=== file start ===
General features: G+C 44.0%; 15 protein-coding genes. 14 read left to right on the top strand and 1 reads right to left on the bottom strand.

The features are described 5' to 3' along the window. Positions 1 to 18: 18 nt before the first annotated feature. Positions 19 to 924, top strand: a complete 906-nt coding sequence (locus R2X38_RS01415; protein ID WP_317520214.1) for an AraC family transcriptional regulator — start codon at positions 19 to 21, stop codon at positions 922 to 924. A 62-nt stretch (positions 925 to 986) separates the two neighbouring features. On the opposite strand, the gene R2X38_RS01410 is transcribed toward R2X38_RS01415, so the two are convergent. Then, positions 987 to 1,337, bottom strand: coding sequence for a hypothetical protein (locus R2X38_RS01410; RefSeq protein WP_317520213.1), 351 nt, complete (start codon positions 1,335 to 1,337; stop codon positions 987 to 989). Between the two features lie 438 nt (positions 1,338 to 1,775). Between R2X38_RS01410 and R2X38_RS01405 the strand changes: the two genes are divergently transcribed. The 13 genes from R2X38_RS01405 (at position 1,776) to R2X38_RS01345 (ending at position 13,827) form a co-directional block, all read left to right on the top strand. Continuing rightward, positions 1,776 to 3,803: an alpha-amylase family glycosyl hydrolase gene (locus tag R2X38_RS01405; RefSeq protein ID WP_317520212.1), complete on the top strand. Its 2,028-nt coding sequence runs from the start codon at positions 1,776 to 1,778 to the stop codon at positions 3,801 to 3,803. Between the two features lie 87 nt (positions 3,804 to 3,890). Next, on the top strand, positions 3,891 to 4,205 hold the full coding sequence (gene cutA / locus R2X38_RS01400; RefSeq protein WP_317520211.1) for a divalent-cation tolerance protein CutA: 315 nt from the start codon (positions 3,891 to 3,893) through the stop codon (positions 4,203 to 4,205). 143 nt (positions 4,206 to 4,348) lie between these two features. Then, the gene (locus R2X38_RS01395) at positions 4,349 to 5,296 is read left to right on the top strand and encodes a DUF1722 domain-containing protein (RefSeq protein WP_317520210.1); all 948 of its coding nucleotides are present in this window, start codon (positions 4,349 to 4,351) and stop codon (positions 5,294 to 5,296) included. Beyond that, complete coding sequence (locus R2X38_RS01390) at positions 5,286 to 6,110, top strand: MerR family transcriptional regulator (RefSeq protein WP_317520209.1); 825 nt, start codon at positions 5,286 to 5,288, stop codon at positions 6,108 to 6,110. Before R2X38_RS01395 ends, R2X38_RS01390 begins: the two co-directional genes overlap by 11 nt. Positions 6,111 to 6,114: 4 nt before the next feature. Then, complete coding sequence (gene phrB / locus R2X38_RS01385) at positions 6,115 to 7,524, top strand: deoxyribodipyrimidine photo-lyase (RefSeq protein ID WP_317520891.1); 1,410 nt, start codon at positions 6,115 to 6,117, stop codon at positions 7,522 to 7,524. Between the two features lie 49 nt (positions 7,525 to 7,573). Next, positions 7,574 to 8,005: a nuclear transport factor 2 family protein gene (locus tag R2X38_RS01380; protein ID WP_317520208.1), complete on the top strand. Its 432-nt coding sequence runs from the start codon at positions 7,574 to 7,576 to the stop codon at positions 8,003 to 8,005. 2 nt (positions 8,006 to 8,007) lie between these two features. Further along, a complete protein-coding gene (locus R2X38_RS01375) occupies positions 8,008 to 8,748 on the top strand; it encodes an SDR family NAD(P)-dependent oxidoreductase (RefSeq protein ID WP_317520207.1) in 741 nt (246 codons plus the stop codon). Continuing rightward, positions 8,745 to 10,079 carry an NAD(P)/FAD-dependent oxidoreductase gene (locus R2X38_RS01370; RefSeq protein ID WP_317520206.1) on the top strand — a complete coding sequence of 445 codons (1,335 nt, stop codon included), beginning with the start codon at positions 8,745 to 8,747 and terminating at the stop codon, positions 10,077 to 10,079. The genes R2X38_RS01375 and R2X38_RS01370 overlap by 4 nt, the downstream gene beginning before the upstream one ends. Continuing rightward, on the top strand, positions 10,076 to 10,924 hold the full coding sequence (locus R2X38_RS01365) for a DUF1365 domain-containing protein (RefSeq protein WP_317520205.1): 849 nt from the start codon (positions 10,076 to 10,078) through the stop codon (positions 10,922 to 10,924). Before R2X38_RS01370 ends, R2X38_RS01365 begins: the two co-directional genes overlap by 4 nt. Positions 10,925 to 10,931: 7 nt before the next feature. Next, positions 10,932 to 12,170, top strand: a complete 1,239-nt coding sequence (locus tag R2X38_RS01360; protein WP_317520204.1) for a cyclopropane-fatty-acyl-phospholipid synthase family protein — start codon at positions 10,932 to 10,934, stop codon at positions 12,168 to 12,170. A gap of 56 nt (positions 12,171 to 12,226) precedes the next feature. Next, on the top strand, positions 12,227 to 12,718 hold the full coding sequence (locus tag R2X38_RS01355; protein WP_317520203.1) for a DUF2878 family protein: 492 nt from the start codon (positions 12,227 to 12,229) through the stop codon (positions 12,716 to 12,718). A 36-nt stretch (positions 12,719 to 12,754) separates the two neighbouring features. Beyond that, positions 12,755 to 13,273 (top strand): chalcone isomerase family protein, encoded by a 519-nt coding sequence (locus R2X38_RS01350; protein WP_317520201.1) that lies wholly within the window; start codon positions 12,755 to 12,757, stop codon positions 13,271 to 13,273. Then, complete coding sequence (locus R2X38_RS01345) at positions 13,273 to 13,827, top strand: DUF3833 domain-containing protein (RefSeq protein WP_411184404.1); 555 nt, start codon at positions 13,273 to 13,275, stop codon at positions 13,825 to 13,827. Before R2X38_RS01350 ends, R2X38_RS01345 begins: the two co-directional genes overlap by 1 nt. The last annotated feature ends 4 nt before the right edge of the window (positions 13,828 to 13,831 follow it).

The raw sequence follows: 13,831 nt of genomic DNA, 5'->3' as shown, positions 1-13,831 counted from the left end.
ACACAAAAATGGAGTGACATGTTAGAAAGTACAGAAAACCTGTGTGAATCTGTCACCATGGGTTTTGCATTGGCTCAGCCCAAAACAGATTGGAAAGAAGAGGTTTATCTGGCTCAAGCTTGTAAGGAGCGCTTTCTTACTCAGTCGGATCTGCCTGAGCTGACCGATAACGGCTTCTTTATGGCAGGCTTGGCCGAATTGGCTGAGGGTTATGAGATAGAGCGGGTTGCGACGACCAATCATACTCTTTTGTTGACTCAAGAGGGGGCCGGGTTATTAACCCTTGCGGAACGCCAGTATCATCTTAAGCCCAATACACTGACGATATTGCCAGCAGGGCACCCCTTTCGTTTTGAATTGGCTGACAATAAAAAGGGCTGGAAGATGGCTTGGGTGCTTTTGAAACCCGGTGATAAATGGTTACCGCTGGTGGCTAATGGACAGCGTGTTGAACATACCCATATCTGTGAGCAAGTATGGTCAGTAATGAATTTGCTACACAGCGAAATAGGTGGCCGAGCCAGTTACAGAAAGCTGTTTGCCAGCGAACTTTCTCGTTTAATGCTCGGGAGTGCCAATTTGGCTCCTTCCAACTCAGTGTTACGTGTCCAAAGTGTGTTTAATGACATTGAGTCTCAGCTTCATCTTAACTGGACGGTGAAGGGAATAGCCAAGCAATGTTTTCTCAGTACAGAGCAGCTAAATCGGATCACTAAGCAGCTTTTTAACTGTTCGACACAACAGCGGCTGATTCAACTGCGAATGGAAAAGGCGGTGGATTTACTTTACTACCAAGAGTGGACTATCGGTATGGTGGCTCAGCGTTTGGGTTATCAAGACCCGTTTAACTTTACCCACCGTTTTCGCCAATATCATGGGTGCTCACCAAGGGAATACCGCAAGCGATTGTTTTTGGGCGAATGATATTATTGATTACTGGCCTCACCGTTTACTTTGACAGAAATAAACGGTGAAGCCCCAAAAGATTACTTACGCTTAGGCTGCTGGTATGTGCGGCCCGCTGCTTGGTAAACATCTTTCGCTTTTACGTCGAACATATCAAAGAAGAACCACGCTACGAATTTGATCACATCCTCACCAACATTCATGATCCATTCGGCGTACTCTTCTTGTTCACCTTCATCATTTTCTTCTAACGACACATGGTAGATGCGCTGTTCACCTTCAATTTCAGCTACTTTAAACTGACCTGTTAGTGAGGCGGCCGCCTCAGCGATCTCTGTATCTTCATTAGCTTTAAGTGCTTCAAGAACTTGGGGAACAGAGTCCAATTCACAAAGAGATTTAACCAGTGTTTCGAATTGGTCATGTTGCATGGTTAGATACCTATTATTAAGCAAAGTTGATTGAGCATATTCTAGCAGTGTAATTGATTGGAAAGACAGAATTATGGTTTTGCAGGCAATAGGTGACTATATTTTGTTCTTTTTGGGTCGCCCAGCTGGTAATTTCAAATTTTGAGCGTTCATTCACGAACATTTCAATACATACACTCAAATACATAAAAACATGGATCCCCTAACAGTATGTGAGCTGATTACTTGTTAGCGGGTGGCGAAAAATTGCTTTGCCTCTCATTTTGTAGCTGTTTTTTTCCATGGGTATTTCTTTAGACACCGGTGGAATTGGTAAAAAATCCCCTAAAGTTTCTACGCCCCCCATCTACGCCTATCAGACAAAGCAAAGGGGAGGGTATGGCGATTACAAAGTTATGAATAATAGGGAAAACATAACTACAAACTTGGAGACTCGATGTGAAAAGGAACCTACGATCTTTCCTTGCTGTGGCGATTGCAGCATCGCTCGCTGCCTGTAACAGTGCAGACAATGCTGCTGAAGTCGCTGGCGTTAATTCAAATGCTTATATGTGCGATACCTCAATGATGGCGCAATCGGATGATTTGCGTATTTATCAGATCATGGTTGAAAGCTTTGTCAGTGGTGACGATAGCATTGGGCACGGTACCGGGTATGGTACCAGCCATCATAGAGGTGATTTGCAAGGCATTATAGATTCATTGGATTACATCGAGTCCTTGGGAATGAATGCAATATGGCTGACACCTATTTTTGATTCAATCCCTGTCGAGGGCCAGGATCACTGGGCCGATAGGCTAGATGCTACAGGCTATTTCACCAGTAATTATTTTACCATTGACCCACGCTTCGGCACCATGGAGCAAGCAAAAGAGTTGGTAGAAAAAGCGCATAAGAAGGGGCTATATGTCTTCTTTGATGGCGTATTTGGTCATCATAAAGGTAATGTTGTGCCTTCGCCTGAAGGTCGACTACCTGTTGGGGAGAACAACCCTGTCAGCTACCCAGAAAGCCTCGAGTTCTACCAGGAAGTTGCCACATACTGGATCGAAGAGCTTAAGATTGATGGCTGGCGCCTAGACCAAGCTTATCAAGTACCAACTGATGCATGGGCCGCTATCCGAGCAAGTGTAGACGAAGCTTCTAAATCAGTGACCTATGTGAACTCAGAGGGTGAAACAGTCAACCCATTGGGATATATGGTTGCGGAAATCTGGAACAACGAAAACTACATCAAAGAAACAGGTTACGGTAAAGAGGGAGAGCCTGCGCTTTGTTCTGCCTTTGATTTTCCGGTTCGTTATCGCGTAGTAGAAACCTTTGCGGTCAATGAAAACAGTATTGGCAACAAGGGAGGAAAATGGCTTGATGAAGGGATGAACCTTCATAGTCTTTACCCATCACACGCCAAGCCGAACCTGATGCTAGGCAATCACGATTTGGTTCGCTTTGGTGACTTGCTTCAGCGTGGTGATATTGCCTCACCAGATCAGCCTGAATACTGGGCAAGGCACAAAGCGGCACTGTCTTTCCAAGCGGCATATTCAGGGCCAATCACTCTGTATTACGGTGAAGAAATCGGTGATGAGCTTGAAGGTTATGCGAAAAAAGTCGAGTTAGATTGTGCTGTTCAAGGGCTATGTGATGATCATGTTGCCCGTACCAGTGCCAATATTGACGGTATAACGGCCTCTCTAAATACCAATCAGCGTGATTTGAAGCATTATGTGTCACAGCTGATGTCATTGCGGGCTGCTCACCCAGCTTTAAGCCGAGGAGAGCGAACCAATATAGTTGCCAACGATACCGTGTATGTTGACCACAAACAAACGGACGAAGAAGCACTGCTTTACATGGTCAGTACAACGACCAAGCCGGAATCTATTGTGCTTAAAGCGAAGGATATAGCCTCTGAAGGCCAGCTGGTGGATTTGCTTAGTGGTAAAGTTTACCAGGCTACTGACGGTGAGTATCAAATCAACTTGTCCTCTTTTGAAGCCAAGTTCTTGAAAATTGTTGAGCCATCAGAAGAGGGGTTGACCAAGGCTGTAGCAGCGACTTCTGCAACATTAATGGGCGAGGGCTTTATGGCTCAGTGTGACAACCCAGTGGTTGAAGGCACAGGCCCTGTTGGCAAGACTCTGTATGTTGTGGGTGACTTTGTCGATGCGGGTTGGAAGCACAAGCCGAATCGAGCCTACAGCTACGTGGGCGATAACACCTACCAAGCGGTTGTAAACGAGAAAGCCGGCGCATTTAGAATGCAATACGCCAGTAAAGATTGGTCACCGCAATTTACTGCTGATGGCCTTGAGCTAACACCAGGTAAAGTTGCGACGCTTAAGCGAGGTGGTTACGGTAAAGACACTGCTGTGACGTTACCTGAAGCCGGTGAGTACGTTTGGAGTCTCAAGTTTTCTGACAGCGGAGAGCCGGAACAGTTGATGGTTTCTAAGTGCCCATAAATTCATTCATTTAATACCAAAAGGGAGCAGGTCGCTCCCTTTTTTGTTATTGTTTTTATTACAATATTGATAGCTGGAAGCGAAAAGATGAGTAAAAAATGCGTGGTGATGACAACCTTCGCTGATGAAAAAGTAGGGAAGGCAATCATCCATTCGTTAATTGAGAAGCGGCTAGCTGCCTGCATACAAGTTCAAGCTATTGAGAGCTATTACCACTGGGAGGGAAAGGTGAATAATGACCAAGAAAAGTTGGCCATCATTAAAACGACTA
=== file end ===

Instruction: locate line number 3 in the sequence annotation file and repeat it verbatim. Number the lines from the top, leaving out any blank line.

The raw sequence follows: 13,831 nt of genomic DNA, 5'->3' as shown, positions 1-13,831 counted from the left end.